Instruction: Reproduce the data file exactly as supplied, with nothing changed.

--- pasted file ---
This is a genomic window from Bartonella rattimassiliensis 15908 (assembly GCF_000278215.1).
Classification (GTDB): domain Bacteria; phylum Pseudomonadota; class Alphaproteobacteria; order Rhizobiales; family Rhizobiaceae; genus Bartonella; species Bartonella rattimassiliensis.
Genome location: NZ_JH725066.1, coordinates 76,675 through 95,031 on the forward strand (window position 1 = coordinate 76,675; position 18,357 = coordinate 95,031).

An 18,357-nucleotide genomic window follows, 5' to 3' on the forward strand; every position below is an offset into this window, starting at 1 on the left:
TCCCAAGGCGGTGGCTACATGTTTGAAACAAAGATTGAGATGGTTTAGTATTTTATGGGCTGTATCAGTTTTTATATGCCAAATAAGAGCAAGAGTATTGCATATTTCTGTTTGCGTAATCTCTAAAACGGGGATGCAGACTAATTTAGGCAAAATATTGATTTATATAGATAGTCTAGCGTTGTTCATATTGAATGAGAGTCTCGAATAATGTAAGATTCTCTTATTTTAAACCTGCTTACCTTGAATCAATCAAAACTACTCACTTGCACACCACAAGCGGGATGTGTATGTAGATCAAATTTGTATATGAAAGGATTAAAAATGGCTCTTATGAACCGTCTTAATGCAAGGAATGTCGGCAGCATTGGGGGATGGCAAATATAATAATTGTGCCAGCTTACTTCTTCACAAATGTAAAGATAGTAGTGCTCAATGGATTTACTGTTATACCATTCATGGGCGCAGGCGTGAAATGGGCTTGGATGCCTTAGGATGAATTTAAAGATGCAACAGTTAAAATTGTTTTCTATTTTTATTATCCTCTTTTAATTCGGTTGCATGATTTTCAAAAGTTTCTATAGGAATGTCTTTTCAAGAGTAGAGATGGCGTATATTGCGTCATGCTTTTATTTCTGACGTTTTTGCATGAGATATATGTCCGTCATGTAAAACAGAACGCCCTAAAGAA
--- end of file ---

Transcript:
This is a genomic window from Bartonella rattimassiliensis 15908 (assembly GCF_000278215.1).
Classification (GTDB): domain Bacteria; phylum Pseudomonadota; class Alphaproteobacteria; order Rhizobiales; family Rhizobiaceae; genus Bartonella; species Bartonella rattimassiliensis.
Genome location: NZ_JH725066.1, coordinates 76,675 through 95,031 on the forward strand (window position 1 = coordinate 76,675; position 18,357 = coordinate 95,031).

An 18,357-nucleotide genomic window follows, 5' to 3' on the forward strand; every position below is an offset into this window, starting at 1 on the left:
TCCCAAGGCGGTGGCTACATGTTTGAAACAAAGATTGAGATGGTTTAGTATTTTATGGGCTGTATCAGTTTTTATATGCCAAATAAGAGCAAGAGTATTGCATATTTCTGTTTGCGTAATCTCTAAAACGGGGATGCAGACTAATTTAGGCAAAATATTGATTTATATAGATAGTCTAGCGTTGTTCATATTGAATGAGAGTCTCGAATAATGTAAGATTCTCTTATTTTAAACCTGCTTACCTTGAATCAATCAAAACTACTCACTTGCACACCACAAGCGGGATGTGTATGTAGATCAAATTTGTATATGAAAGGATTAAAAATGGCTCTTATGAACCGTCTTAATGCAAGGAATGTCGGCAGCATTGGGGGATGGCAAATATAATAATTGTGCCAGCTTACTTCTTCACAAATGTAAAGATAGTAGTGCTCAATGGATTTACTGTTATACCATTCATGGGCGCAGGCGTGAAATGGGCTTGGATGCCTTAGGATGAATTTAAAGATGCAACAGTTAAAATTGTTTTCTATTTTTATTATCCTCTTTTAATTCGGTTGCATGATTTTCAAAAGTTTCTATAGGAATGTCTTTTCAAGAGTAGAGATGGCGTATATTGCGTCATGCTTTTATTTCTGACGTTTTTGCATGAGATATATGTCCGTCATGTAAAACAGAACGCCCTAAAGAA